5 steps when applying levelling compound

5 steps when applying levelling compound

Overlook the fundamentals before installing your levelling compound and the perfect finish will be ruined, warns Setcrete Brand Manager, Peter Wilson.

It is always advised to apply a levelling compound before installing any type of flooring to optimise the finished appearance and longevity of the installation and it is essential before the installation of thin, resilient floorcovering such as luxury vinyl tiles (LVTs), which continue to see huge growth in demand. 

The levelling compound ensures that indentations, undulations, high spots or other blemishes in the subfloor are ‘ironed out’, thereby optimising the visual appearance of the floorcovering. Without using a levelling compound, these imperfections may show through the vinyl or other floorcovering, ruining its aesthetics. 

However, there are some key things to address to make sure the levelling compound produces the lovely smooth finish you are looking for and some simple steps to follow to ensure the integrity of the installation is not compromised. 

1. Moisture check 

As with all installations, the first job is to check for excess subfloor moisture using a suitable moisture meter. If the reading is above 75% relative humidity (or above 65% for wood floors), a moisture management solution must be applied. Excess subfloor moisture can be the result of residual construction moisture on new builds or a breached or absent DPM on older buildings. 

2. Laitance 

As newly laid screeds cure, a crust or thin layer of fine particles will form on the surface. This is known as laitance. It is weak, with a crumbly texture and must be removed before a levelling compound is applied. Otherwise, the laitance will either debond or break up, as will the levelling compound that is laid over it. 

On refurbishment projects it is equally important to check that the subfloor is sound and dry before proceeding and any loose material is fully removed and the surfaced vacuumed. Any contamination, including oil, grease or paint should also be removed. If the subfloor surface is found to be weak or suffers from cracks, take advice from the levelling compound manufacturer’s technical advisors on how best to proceed. 

3. Pinholing 

During the curing process, a levelling compound can sometime suffer from what is known as pinholing; small craters or pock marks on the surface. Apart from affecting the appearance of the finished result, pinholing can also compromise the structural integrity of the levelling compound, potentially causing floor failure. 

Using spiked roller over levelling compound

Pinholes are formed by air escaping from absorbent subfloors (such as concrete or sand/cement screeds) as the levelling compound is applied. Air bubbles form in the mixture and rise to the surface where they pop. While the compound is still liquid, it will naturally fall back into the hole that the air bubble leaves behind. However, as the levelling compound sets its increased viscosity prevents the mix from backfilling the holes, leaving tiny craters or pinholes in the surface.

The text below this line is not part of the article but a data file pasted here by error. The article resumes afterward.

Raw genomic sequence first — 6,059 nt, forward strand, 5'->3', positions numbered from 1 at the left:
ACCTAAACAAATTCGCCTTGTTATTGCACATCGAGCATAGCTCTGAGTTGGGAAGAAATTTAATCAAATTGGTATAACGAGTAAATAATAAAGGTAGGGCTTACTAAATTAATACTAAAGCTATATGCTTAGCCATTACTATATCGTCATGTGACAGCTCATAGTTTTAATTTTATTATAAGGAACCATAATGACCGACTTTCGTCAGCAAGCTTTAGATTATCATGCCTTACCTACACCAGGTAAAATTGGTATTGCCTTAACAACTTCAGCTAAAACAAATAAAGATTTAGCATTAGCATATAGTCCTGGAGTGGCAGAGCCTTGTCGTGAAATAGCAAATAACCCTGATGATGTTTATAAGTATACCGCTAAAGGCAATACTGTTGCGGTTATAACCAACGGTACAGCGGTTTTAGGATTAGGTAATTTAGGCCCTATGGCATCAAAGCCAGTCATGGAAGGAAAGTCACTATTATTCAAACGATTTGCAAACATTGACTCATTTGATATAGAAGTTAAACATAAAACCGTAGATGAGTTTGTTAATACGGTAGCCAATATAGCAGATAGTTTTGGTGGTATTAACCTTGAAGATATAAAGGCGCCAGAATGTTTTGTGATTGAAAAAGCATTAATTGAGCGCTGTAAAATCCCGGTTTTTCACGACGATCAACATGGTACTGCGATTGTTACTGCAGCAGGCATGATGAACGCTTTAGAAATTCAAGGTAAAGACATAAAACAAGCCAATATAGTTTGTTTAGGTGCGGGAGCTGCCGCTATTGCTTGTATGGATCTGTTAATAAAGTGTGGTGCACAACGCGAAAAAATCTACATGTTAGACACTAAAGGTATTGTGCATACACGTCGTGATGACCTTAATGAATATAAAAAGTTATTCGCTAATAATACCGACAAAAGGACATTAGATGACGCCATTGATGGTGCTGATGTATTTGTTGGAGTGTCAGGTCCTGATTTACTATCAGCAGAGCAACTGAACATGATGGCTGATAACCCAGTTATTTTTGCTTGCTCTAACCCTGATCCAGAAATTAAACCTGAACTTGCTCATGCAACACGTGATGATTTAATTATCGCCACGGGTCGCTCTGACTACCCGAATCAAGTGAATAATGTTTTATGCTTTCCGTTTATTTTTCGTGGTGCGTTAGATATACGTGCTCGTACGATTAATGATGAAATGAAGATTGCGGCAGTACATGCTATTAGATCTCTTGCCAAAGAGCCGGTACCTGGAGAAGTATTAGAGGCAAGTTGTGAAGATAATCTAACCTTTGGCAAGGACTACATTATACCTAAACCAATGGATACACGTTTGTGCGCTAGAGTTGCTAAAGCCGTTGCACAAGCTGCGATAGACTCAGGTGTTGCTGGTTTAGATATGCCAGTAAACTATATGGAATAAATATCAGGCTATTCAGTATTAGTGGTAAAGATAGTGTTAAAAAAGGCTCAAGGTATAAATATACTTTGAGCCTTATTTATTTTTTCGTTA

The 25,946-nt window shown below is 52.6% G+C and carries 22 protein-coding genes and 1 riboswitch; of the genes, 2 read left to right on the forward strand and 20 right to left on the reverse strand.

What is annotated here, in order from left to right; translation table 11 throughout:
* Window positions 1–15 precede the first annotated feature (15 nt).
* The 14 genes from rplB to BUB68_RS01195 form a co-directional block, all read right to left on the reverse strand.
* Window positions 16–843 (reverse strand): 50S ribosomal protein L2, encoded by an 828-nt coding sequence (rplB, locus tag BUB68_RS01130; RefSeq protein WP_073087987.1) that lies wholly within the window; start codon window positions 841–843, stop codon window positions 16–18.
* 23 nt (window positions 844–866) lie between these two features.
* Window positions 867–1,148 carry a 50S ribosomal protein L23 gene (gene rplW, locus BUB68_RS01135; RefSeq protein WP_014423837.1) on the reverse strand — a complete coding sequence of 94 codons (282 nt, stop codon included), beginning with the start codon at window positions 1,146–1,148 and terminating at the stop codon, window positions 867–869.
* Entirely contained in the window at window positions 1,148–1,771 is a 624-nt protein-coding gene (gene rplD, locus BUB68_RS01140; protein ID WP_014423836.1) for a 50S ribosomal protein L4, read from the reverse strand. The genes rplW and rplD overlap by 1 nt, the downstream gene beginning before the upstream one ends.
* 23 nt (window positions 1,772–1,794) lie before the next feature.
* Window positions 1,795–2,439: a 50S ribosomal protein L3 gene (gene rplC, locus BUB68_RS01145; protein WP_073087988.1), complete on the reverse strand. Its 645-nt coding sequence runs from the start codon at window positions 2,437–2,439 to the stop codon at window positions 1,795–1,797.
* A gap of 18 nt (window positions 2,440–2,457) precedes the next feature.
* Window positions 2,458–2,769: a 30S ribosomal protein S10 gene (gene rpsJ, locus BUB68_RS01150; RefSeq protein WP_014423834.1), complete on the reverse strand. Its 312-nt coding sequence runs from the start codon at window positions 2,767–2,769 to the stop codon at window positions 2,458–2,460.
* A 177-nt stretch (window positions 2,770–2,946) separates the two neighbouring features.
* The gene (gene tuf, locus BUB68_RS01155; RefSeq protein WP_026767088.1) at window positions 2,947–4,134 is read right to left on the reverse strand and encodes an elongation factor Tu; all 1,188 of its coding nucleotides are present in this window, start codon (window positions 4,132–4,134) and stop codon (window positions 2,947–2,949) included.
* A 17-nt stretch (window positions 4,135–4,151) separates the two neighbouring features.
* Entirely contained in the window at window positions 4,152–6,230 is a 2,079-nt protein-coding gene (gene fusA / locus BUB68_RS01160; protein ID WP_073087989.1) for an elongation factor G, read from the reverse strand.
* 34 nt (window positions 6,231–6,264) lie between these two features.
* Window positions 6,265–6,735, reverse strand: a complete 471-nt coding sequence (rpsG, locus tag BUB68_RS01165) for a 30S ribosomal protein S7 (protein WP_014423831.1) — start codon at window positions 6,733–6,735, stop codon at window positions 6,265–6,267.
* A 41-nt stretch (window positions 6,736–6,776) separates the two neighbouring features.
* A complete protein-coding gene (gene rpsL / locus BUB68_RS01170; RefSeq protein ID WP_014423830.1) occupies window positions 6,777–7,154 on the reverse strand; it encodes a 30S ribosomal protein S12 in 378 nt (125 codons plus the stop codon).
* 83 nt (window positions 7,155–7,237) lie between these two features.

While pinholing can be rectified by sanding and using a fine floor finishing compound to deliver an ultra-smooth finish, it is an added, time-consuming procedure that you can easily avoid. 

4. Priming 


Pinholing normally occurs in this situation because the screed was not primed beforehand. Priming creates a barrier to prevent the air from escaping the subfloor, thereby eradicating the problem. 

Setcrete Acrylic Primer Application


Air can also be introduced into a levelling compound during the mixing process, for example, mixing on a highspeed setting or, sometimes, because of the type of whisk fitted. Using a spiked roller on the levelling compound after application will help to release trapped air while the mix is still liquid and will also help to deliver a perfectly uniform finish for the levelling compound across the entire floor area. 

A further benefit of priming is that it avoids the unacceptably rapid drying of the levelling compound by preventing absorbent subfloors from drawing water out of the mix, which can weaken it. In addition, the primer will help to promote the flow characteristics of the levelling compound and promote adhesion between the levelling compound and the subfloor. 

Improving adhesion performance is, also, particularly important for non-absorbent surfaces, such as previously installed (and firmly adhered) ceramic tiles, which, being smooth, don’t naturally provide a receptive surface for a levelling compound to key into. 

Pouring levelling compound

5. Horses for courses 

Finally, don’t get caught out using a general-purpose levelling compound, when a high-performance product is needed. 

For most applications over sand/cement screeds, a general-purpose, light to medium duty levelling compound is fine. However, certain subfloors such as plywood, for example, need a special purpose levelling compound. In this application a fibre reinforced, flexible levelling compound is required that is able to accommodate slight movement in the subfloor as it is walked on, avoiding the potential for the levelling compound to crack. It is also important to make sure the plywood is firmly fixed using appropriately spaced screw fixings. 

You may also want to consider specialist fast-track or heavy-duty compounds if time is a pressing issue or the floor is likely to be subjected to high levels of footfall or be used to wheel heavy equipment around. 

So, to optimise the appearance and integrity of your levelling compound installation, check the subfloor to make sure it is sound, clean and dry, apply the maxim: ‘it’s a crime not to prime’, and consider if you need a specialist levelling compound to suit the subfloor material or the type of usage it will encounter.

For further information on Secrete visit https://setcrete.co.uk/

Related posts